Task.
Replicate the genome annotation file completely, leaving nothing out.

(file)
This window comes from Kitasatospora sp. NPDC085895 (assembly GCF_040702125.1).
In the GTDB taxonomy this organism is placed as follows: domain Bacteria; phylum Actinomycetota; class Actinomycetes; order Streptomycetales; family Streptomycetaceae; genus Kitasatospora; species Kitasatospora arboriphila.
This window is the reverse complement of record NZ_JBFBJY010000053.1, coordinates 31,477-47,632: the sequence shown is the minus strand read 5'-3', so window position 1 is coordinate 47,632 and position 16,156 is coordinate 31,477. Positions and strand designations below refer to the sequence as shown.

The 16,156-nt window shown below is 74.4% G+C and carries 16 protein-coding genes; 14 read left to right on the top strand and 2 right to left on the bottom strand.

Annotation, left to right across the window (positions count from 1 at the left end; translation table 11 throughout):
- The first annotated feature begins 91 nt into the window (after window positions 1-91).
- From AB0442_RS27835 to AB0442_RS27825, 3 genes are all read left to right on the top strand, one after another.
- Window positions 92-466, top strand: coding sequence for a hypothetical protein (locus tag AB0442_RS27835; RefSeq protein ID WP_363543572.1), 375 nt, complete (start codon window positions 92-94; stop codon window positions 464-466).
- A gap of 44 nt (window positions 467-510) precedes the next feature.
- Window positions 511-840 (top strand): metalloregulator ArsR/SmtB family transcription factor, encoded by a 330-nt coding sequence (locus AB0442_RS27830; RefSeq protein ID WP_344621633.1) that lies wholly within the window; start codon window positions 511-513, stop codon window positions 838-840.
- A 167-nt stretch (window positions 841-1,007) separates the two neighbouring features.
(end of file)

This window comes from Kitasatospora sp. NPDC085895 (assembly GCF_040702125.1).
In the GTDB taxonomy this organism is placed as follows: domain Bacteria; phylum Actinomycetota; class Actinomycetes; order Streptomycetales; family Streptomycetaceae; genus Kitasatospora; species Kitasatospora arboriphila.
This window is the reverse complement of record NZ_JBFBJY010000053.1, coordinates 31,477-47,632: the sequence shown is the minus strand read 5'-3', so window position 1 is coordinate 47,632 and position 16,156 is coordinate 31,477. Positions and strand designations below refer to the sequence as shown.

The 16,156-nt window shown below is 74.4% G+C and carries 16 protein-coding genes; 14 read left to right on the top strand and 2 right to left on the bottom strand.

Annotation, left to right across the window (positions count from 1 at the left end; translation table 11 throughout):
- The first annotated feature begins 91 nt into the window (after window positions 1-91).
- From AB0442_RS27835 to AB0442_RS27825, 3 genes are all read left to right on the top strand, one after another.
- Window positions 92-466, top strand: coding sequence for a hypothetical protein (locus tag AB0442_RS27835; RefSeq protein ID WP_363543572.1), 375 nt, complete (start codon window positions 92-94; stop codon window positions 464-466).
- A gap of 44 nt (window positions 467-510) precedes the next feature.
- Window positions 511-840 (top strand): metalloregulator ArsR/SmtB family transcription factor, encoded by a 330-nt coding sequence (locus AB0442_RS27830; RefSeq protein ID WP_344621633.1) that lies wholly within the window; start codon window positions 511-513, stop codon window positions 838-840.
- A 167-nt stretch (window positions 841-1,007) separates the two neighbouring features.